Google will add end-to-end encryption to Google Authenticator

A world with a lock on it

A world with a lock on it

Google is bringing end-to-end encryption to Google Authenticator cloud backups after researchers warned users against syncing 2FA codes with their Google accounts.

This week, Google Authenticator finally received the long-awaited feature of being able to back up 2FA tokens to the cloud.

This new feature allows users to synchronize their Google Authenticator 2FA tokens with their Google Account, providing a backup if their mobile device is lost or damaged.

It allows users to access their 2FA tokens on multiple devices as long as they are all logged into the same Google account.

No end-to-end encryption

However, shortly after Google Authenticator Cloud Sync was announced, security researchers at MySQL discovered that data was not end-to-end encrypted when uploaded to Google’s servers.

“We analyzed the network traffic when the application synced the secrets, and it turned out that the traffic was not end-to-end encrypted,” it reads. Tweet from Mysk.

“As shown in the screenshots, this means that Google can see the secrets, possibly even while they are stored on their servers. To protect the secrets, there is no option to add a passphrase to make them accessible only by the user.”

mis tweet

End-to-end encryption is when data is encrypted on a device using a password known to the owner before it is transmitted and stored on another device. Since this data is encrypted, it can no longer be accessed by anyone else, even those who have access to the data that is stored on that server.

Since Google Authenticator does not offer end-to-end encryption, data is stored on Google’s servers in a format that unauthorized users can potentially access, whether through a Google breach or an unscrupulous employee.

“Each 2FA QR code contains a secret, or seed, that is used to generate one-time codes. If someone else knows this secret, they can generate the same one-time codes and defeat 2FA security. Can,” Mysk continued.

“Therefore, if there is ever a data breach or if someone gains access to your Google Account, all of your 2FA secrets will be compromised.”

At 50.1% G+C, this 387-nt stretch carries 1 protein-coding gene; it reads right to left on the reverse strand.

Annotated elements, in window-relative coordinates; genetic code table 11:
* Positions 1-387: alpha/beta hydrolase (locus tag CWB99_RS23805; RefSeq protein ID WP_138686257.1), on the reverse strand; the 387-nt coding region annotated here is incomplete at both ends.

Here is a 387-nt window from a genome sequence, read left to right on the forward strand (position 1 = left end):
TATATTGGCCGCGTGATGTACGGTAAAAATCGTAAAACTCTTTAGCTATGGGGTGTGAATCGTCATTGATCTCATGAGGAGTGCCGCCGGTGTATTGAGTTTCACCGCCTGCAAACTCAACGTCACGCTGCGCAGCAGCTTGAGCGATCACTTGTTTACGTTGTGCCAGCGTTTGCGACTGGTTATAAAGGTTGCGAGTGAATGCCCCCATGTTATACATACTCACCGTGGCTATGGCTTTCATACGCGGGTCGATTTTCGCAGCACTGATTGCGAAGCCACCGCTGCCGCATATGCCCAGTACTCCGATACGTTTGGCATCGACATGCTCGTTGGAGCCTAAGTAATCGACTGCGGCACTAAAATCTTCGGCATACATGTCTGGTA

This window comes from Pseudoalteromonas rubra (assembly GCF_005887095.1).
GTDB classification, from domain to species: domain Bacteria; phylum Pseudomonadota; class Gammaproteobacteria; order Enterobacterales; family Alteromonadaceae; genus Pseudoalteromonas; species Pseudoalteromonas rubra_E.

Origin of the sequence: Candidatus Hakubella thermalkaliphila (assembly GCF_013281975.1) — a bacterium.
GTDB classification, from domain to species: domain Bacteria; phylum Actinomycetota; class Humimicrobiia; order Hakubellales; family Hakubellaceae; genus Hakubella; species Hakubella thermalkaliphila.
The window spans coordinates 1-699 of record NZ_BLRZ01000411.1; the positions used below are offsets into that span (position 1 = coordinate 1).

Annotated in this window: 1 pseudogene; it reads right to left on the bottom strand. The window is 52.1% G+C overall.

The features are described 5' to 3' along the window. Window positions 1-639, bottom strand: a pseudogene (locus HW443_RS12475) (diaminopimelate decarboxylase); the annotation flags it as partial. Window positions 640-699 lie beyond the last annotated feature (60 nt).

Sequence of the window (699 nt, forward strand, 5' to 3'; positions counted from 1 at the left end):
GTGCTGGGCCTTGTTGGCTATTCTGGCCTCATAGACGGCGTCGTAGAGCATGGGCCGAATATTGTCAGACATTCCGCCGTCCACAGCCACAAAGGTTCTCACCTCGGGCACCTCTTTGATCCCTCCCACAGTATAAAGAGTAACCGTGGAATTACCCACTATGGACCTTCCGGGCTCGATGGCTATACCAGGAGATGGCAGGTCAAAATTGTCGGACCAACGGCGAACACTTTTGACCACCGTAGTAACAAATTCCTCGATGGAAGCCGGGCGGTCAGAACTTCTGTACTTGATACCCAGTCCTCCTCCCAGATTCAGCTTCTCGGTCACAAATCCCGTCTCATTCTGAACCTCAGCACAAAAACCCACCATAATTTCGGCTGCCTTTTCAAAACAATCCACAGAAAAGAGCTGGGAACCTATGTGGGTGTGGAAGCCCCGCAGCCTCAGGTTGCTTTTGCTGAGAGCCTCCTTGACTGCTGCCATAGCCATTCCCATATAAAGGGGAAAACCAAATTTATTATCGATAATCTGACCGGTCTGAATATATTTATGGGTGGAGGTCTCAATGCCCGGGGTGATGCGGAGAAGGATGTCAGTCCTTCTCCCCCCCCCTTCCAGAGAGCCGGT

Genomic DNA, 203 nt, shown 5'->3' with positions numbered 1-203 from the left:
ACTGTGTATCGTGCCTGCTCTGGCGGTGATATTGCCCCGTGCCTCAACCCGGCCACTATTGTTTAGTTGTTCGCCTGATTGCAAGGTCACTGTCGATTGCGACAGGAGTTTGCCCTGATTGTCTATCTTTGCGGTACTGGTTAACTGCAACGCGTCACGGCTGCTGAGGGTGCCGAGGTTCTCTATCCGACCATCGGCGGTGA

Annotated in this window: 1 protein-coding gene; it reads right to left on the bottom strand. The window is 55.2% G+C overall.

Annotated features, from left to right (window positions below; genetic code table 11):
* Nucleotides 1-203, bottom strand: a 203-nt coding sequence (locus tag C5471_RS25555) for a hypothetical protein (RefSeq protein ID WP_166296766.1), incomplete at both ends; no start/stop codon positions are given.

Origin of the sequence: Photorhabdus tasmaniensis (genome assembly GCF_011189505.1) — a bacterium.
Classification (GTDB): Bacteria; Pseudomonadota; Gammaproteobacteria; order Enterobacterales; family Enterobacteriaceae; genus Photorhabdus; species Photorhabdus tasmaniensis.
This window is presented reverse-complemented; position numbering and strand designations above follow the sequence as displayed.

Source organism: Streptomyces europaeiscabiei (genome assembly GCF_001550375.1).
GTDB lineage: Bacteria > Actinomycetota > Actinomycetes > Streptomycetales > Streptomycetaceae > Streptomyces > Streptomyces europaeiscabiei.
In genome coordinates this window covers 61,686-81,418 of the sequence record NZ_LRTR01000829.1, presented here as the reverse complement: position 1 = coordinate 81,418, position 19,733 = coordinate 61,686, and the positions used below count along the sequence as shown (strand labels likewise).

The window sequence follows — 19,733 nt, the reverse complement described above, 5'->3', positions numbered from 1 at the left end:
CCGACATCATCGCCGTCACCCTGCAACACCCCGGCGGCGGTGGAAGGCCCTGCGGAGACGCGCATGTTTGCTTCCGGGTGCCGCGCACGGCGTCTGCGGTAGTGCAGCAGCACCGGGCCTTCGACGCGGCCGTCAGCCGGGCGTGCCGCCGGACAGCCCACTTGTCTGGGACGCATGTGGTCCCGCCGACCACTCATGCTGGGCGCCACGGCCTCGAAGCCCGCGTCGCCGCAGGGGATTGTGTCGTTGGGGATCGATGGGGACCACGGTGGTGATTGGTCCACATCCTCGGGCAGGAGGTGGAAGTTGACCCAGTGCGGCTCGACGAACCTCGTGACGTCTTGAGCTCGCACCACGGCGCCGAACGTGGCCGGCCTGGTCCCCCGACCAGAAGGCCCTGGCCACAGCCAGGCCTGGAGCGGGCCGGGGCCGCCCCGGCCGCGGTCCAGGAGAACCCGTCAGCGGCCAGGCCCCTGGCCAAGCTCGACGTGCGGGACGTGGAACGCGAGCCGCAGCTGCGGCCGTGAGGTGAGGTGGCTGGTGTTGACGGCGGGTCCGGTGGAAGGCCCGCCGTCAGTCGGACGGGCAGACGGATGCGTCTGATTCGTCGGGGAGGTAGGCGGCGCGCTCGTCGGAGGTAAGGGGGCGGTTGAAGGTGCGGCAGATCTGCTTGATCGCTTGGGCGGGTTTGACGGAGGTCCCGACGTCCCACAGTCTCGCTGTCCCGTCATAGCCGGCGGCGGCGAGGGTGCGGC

Authy, another popular authenticator app, has grown in popularity over the years because it offers cloud backups of 2FA tokens that are end-to-end encrypted.

When using this feature on Authy, users must enter only a password they know, so any uploaded data will be encrypted before it leaves their mobile device.

Additionally, Authy does not allow data to be backed up unless an end-to-end encryption password is set, which provides better security.

However, this feature poses a risk, as users may be locked out of their data and unable to restore the password on another device if they lose it.

E2EE is coming to Google Authenticator

Google has heard users’ concerns about the lack of end-to-end encryption and has said they will add it to a future version of Google Authenticator.

Google Group Product Manager Christian Brandt told Bleeping Computer that because of the potential for end-to-end encryption to allow users to lock out their own data, they are carefully rolling out the feature in their products.

“The safety and security of our users is at the forefront of everything we do at Google, and it’s a responsibility we take seriously. The latest update to the Google Authenticator app was made with that mission in mind, and we’ve taken careful steps to ensure we’re able to offer users a way that protects their security and privacy, but is also useful and convenient,” the brand told Bleeping. computer.

“We encrypt data in transit and at rest, in our products, including Google Authenticator. End-to-end encryption (E2EE) is a powerful feature that provides additional security, but at the cost of enabling users to lock out their credentials without recovery. own data. To ensure we’re offering a full set of options for users, we’ve also begun rolling out optional E2EE in some of our products, and we plan to offer E2EE for Google Authenticators in the future.”

Google already provides E2E encryption in some of its services, such as Google Chrome, which lets you set a passphrase to encrypt data synced with Google accounts.

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